When the Dodgers acquired veteran right-hander Joe Blanton at the July 2012 trade deadline, things did not go well for the then 31-year-old Bowling Green, Kentucky native. In fact, in his 10 starts as a Dodger, Blanton posted a 2-4 record with an unattractive 4.99 ERA. He was not re-signed by the Dodgers at the end of the season and eventually made his way down the I-5 to Anaheim, where the results were even worse in 2013 with the Angels. In fact, it got so bad that Blanton was granted his unconditional release on March 26, 2014 with a full season remaining on his two-year – $15 million contract with the Halos.
Five days later the Oakland A’s signed Blanton to a minor league deal and sent him to Triple A Sacramento where he made two starts with the River Cats. That, too, was a disaster and on April 13 Blanton announced his retirement from the game. But at the urging of his good friend and fellow pitcher Zach Duke, Blanton announced that he would attempt a comeback for the 2015 season, and on February 13, 2015 he signed a minor league deal with the Kansas City Royals. He eventually made it back to the big leagues but was designated for assignment on July 28, 2015 to create a roster spot for Johnny Cueto.
It was during his stint with the Royals that Blanton made his first appearances out of the bullpen, which apparently caught the eye of the Pittsburgh Pirates, who immediately signed the now 34-year-old.
“When I went to Pittsburgh I took on a whole new life. They were like ‘You’re not starting, don’t even think about it’ – not in a negative way – just ‘this is what we want you to do,'” Blanton said. “I’d be up in the second inning ready to go in games and I would throw in the seventh inning, and extra innings.”
But transitioning from a starting pitcher to a reliever doesn’t work for everyone, something that Blanton was well aware of at the time. But it was his ten years as a starter that he credits for his success in his new role.
“I think being a veteran and having been around a lot makes it easier because I’m not real stressed on when I’m gonna go in the game,” said Blanton. “I know once I get out there I’ll be ready – I’m not so stressed – which makes that role easier because it’s all over the board. Some guys who say ‘Hey, I’m the seventh-inning guy’ or when like ‘Alright these lefties come up I know I need to be ready at that time of the game,’ or ‘I’m the closer or the eighth-inning guy.'”
Whatever it was, Blanton made the transition exceptionally well. In his 21 appearances out of the Pirates bullpen, he posted a 5-0 record with an outstanding 1.57 ERA. In his 34.1 innings of work, Blanton struck out 39 while walking only nine with a very impressive 1.019 WHIP.
But in spite of Blanton’s success (and versatility) in Pittsburgh, they elected not to re-sign him this past off-season. But just as the Pirates had done the year before, someone within the Dodgers organization had been paying attention to Blanton and convinced president of baseball operations Andrew Friedman and general manager Farhan Zaidi to take a flyer on the now the now 35-year-old veteran, signing him to a one-year – $4 million contract on January 19, hoping to get the same kind of bullpen success that he enjoyed in Pittsburgh.
“I like the talent here,” Blanton said of his return to the Dodgers. There’s still some familiarity with the guys here and the pitching coach (Rick Honeycutt) is the same – I really enjoyed working with him in my time here – so a lot of factors came in. I’m excited to be back.”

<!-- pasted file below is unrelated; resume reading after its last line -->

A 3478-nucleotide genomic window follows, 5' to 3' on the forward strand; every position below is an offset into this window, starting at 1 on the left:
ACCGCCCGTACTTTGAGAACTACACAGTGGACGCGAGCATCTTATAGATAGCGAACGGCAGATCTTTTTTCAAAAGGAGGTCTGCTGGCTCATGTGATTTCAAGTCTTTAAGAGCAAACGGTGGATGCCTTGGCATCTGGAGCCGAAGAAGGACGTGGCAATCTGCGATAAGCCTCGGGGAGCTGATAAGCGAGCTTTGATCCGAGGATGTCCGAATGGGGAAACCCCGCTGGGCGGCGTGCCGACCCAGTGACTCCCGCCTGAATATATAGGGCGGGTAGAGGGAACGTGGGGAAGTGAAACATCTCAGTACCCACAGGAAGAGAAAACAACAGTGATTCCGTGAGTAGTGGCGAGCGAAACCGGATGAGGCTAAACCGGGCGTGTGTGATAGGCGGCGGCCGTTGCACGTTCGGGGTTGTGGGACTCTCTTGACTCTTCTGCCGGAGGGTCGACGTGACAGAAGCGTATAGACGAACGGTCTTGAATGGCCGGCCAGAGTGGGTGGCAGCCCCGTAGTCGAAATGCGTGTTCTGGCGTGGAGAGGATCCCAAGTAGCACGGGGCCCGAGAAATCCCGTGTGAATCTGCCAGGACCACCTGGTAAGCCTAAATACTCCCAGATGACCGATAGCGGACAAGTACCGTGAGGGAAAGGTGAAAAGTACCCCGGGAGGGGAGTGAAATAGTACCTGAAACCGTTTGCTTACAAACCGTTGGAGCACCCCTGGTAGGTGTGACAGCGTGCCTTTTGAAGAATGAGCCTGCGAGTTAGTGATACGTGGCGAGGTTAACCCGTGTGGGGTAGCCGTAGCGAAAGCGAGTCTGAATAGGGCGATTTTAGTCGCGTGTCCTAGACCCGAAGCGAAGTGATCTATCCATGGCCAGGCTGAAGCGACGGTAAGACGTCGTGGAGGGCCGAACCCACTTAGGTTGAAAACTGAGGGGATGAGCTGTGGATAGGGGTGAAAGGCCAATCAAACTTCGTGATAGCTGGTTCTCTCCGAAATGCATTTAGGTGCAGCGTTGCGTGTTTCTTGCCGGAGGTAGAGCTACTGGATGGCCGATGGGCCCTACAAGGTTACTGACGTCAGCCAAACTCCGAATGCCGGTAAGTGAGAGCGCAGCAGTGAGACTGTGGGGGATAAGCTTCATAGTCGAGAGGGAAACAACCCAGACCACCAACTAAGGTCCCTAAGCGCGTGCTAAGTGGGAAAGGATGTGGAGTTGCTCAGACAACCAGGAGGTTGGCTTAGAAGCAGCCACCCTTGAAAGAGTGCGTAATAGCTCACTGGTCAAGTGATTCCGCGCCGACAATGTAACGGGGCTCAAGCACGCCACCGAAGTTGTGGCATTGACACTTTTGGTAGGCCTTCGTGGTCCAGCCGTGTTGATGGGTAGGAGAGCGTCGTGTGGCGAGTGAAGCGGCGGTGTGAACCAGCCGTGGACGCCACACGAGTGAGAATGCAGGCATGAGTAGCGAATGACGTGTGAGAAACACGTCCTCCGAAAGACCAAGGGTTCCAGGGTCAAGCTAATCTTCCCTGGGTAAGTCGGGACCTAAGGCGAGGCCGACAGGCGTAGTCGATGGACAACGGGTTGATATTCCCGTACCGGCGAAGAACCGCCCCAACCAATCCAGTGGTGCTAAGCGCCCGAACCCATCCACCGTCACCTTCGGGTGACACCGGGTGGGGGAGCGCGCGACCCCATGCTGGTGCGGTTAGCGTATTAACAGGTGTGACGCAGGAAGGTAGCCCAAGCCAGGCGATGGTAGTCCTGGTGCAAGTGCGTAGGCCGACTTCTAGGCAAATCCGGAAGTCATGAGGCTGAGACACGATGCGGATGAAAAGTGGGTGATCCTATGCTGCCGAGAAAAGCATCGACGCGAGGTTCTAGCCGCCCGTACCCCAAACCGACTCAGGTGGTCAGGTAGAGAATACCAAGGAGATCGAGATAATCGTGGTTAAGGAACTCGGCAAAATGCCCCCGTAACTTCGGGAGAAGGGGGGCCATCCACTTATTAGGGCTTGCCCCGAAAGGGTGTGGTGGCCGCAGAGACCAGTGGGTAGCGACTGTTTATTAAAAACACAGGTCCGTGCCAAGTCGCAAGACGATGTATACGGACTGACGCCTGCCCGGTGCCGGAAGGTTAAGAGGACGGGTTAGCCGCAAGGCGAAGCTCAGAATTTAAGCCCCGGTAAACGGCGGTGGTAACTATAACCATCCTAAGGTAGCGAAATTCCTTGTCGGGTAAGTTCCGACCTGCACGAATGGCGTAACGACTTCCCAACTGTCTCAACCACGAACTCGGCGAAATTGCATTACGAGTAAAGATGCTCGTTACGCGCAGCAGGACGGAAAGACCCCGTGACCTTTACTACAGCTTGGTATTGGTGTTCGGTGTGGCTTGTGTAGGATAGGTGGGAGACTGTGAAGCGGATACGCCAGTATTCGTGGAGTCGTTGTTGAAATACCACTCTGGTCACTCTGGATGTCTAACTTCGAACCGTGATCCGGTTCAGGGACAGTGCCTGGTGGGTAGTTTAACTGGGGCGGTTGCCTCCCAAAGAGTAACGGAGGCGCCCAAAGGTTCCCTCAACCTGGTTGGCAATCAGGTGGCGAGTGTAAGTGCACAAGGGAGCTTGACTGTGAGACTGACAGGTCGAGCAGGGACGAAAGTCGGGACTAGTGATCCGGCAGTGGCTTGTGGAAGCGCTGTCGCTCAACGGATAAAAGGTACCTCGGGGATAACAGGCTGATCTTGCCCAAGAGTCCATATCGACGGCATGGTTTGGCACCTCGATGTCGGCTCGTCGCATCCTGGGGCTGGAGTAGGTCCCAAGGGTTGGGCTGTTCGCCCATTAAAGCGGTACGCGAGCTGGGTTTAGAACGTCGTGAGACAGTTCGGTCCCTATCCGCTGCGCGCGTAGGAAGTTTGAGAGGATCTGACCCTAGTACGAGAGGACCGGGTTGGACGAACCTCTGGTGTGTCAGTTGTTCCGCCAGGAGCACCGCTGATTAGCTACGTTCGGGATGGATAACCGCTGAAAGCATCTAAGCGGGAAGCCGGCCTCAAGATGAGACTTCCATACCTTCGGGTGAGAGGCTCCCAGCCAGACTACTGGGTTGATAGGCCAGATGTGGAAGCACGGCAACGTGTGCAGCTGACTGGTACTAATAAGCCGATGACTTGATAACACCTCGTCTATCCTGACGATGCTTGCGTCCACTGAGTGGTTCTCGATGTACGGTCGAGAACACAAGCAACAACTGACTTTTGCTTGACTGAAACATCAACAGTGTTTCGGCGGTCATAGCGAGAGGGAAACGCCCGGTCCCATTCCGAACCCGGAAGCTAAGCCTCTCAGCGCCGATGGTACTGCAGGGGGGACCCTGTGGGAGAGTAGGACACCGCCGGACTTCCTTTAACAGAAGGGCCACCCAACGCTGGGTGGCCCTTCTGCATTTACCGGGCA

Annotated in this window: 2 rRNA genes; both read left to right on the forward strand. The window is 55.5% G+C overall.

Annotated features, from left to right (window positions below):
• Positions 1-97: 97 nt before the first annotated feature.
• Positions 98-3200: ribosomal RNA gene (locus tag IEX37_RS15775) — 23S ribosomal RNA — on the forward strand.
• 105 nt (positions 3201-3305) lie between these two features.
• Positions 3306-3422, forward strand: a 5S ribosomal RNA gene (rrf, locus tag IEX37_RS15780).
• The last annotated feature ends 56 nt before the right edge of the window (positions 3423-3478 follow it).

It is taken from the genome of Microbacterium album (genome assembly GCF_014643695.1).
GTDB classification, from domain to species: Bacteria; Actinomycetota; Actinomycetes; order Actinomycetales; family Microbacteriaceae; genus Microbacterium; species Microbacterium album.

Although being a starter and being a reliever is as different as night and day, Blanton says that his game preparation hasn’t really changed all that much.
“Being a starter I took my time getting ready,” he said. “I would take plenty of time doing all the stuff and build in the throwing, but I’ve always been fortunate I can kind of get loose kind of quick
“I was also fortunate I got to play with a guy in Philly – Ryan Madson. He’s been a very good reliever for a long time and I was with him in Kansas City when I went to the bullpen,” Blanton added. “I picked his brain for a long time, he’s very intelligent, and also they have a great bullpen over there … guys like Wade Davis who had been a starter and now he’s excelled in the bullpen. So I was constantly watching those guys and asking kind of what they do and what they’re thinking when they get ready, and melded in my own little thing, which helped.”
New Dodgers manager Dave Roberts sees Blanton’s role as a lot more than just another arm in the Dodgers’ bullpen, he also sees him as a mentor for his entire bullpen staff.
“I think Joe’s really redefined himself and found a nice niche as a relief pitcher,” Roberts said. “You look at him at Kansas City coming out of the pen and then in Pittsburgh … really flourished, and to have that guy that’s been there, done that and shown success in the pen, it’s kind of a calming factor for the guys in the pen.
“I think that emotions, nerves coming out of the pen get high and are elevated,” Roberts added. “But when you get a guy like Joe down there to go along with J.P. [Howell], it’s a nice balance.”
While there are undoubtedly those who feel that signing Blanton was a waste of money and took up a valuable roster spot, it’s hard to argue that the Dodgers needed to do something with their Jekyll and Hyde Bullpen. It’s also hard to argue that when the average age of the Dodgers bullpen staff is under 29, having a veteran presence like Joe Blanton could prove to be a very good thing.